The spiritual path can be a lonely one. At times it will lead you away from old friends and make you question long-term relationships.
It was perhaps this realisation of being alone that inspired the idea of the gathering and eventually the church, a place where like-minded souls could meet.
I had two reminders of this in the last few days. The first was with the Brahma Kumaris, an extraordinary group of (mainly) women who, through the discipline of Raja Yoga (the observation of our thoughts), seek to bring peace to the world and end suffering.
We went to their main temple in London, where Lynne McTaggart (my wife) had been invited to speak. After enduring the relentless negativity from trolls on Facebook and Twitter—mainly for our work on our alternative health magazine What Doctors Don’t Tell You—it was refreshing to be among people who freely and openly talked about God and the spirit.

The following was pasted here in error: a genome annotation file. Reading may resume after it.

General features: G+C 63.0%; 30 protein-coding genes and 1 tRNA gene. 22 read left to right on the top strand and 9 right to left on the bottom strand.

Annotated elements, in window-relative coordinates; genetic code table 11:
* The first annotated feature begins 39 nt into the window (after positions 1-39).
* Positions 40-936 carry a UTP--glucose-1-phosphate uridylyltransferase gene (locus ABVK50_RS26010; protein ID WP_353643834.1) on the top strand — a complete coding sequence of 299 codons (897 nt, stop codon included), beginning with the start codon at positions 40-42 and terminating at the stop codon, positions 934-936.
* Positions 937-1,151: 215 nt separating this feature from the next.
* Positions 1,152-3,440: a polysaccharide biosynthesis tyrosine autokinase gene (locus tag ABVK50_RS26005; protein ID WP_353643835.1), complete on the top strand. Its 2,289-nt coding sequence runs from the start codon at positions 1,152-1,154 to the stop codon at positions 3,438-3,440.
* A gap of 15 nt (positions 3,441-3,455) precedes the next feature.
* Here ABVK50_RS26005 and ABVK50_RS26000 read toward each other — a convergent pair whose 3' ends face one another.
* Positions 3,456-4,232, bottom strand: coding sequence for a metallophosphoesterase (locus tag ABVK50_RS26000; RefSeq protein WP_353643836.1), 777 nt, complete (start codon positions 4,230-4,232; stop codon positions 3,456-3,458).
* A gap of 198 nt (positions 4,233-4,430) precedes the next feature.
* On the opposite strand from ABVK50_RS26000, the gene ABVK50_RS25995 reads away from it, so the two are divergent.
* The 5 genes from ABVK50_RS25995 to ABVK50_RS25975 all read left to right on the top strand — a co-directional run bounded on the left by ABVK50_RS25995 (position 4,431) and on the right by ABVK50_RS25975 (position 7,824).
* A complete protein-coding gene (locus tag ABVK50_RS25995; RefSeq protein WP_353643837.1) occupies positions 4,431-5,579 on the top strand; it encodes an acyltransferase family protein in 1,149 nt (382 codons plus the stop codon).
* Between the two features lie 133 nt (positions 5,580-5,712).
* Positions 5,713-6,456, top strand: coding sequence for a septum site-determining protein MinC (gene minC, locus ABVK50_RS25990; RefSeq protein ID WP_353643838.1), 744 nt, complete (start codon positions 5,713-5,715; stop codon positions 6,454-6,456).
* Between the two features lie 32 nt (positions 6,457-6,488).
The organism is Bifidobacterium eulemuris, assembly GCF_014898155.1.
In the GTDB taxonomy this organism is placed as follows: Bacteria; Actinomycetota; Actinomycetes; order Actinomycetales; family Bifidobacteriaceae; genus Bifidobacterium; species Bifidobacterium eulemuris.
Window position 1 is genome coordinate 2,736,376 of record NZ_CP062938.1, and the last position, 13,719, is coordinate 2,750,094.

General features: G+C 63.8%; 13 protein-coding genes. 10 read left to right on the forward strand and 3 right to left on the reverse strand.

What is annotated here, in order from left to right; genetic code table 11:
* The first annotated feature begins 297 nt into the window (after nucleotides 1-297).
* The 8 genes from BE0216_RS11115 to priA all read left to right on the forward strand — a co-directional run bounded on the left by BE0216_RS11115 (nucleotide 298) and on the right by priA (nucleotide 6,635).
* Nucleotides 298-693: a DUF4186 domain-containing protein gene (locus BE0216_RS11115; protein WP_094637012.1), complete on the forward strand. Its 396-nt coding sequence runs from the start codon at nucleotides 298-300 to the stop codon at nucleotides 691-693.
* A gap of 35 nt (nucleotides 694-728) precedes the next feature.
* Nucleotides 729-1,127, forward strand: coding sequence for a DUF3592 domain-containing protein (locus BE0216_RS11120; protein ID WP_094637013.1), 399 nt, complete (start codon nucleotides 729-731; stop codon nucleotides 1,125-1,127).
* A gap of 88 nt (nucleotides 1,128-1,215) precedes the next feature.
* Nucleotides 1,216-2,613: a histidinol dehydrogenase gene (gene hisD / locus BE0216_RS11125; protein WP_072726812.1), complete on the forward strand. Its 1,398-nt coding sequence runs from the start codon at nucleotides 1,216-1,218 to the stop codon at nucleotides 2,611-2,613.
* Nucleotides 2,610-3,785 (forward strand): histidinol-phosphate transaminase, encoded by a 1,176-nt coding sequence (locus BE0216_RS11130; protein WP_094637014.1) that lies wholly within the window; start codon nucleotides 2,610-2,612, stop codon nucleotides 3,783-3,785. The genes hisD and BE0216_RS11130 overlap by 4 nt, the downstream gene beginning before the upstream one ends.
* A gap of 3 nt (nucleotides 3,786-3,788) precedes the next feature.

I had a similar experience a few days later when I was invited on the Cutting-Edge Consciousness podcast, run by two remarkable men, Barnet Bain and Freeman Michaels. We had a deep and wonderful discussion about the nature of time and the influence the past has on us.
When we meet fellow-spirits, it can be like coming home or drinking fresh, cold water when we are in a desert. It recharges our endeavours to speak our truth in the world.
You can hear the Cutting-Edge Consciousness podcast here